|Media type||Print - paperback|
|Preceded by||Anxious Nation|
Stranded Nation: White Australia in an Asian Region is a nonfiction book written by David Walker, a scholar of Australian images of Asia. It was published by the UWAP in 2019 and is a sequel to Anxious Nation. It explores the evolution of Australia's engagement with Asia during World War II and in the post-war period to the 1980s
Walker argues that Australia's place in Asia has been at the forefront of public discussion and controversy since the mid 19th century. Australians imagined themselves as being a ‘white’ nation surrounded by hoards of 'Asiatics' whose magnitude, proximity and foreignness threatened the existence of Australia's European society. Australians believed that the support of other 'white' nations, particularly the United Kingdom and the United States, was required to maintain their security in a hostile environment. As Britain withdrew into a closer relationship with Europe during and after World War II, Australians were forced to recognise an urgent need to come to an accommodation with Asia. This resulted in persistent calls for a better understanding of the "Asian psyche" and changes in the rhetoric and rationale supporting the White Australia Policy. Through a range of government policies and schemes Australia sought to position itself as an Asia-friendly neighbour and not an arrogant white intruder. These schemes were frequently cosmetic in nature and had limited effect while the White Australia Policy remained effective until the mid 1970s.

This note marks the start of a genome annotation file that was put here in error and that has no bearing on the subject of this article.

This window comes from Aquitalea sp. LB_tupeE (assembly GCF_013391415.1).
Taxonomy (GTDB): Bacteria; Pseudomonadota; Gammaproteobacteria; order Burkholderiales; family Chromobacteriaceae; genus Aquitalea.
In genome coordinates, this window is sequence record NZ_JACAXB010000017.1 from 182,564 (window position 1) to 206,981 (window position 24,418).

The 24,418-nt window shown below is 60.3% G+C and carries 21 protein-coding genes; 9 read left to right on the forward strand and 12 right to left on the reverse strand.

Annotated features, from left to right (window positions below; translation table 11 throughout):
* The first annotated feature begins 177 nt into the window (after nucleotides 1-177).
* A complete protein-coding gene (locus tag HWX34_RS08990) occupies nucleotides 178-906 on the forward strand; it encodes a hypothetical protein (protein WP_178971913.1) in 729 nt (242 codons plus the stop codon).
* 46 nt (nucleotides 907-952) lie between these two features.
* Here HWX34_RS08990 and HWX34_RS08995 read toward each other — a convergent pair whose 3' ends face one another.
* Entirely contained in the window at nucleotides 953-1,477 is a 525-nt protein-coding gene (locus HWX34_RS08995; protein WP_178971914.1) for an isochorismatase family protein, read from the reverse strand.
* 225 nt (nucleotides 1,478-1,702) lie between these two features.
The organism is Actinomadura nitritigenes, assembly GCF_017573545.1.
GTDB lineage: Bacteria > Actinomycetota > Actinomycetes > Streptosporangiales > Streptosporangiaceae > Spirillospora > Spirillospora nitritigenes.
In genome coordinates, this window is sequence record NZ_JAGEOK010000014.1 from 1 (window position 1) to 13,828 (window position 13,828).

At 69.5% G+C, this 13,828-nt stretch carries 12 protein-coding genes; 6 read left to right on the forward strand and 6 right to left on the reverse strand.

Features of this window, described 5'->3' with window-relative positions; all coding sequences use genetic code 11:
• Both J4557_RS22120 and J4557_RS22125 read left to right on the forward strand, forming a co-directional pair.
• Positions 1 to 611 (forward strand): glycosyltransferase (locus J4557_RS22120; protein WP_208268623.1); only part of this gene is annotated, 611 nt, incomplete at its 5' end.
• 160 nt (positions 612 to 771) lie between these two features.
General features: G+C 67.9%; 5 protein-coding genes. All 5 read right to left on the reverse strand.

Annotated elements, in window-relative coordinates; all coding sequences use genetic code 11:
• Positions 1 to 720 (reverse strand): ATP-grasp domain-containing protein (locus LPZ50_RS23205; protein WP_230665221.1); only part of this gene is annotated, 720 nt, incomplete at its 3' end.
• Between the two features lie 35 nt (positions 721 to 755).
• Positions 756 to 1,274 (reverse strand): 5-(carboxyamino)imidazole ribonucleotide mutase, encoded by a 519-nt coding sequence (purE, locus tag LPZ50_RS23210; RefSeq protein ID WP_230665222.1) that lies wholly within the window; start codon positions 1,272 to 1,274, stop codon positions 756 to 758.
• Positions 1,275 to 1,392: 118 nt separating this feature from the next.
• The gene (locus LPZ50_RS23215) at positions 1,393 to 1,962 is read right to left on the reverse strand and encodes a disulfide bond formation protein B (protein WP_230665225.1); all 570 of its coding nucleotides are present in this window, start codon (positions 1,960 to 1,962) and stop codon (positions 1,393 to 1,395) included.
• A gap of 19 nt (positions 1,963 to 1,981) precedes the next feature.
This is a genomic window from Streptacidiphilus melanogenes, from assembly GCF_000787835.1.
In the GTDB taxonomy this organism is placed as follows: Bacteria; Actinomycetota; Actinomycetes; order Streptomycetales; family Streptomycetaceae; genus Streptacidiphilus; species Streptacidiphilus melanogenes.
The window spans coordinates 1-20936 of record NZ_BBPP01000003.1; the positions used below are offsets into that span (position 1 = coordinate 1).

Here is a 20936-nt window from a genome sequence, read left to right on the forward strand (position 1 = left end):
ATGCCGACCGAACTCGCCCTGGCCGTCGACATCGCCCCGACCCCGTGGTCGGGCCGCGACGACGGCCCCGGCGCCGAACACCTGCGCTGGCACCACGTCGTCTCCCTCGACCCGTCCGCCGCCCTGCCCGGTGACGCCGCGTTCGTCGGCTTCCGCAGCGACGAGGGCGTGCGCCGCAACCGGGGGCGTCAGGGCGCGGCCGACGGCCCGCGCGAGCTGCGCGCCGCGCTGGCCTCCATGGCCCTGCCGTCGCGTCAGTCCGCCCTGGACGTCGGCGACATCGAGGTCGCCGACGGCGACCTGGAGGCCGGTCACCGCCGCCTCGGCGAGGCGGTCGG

Walker's argument draws on a wide range of sources including archival records and the personal stories of visitors to and from Asia including writers, merchants, students and diplomats. Popular fiction is also examined including the stories of W E Johns' Biggles. These sources illustrate the complexity of Australia's response to a changing world in which concepts of race and white prestige were shaken and transformed by decolonisation.
Stephen FitzGerald has described Stranded Nation as "a recommended read for anyone, politicians and students alike, seeking to know the history of Australia’s agonising over Asia; how it began, how it evolved and the passionate and colourful characters involved. Stranded Nation is told with authority, insight and wit, and the satisfying readability of a goodnovel, and that makes it great history."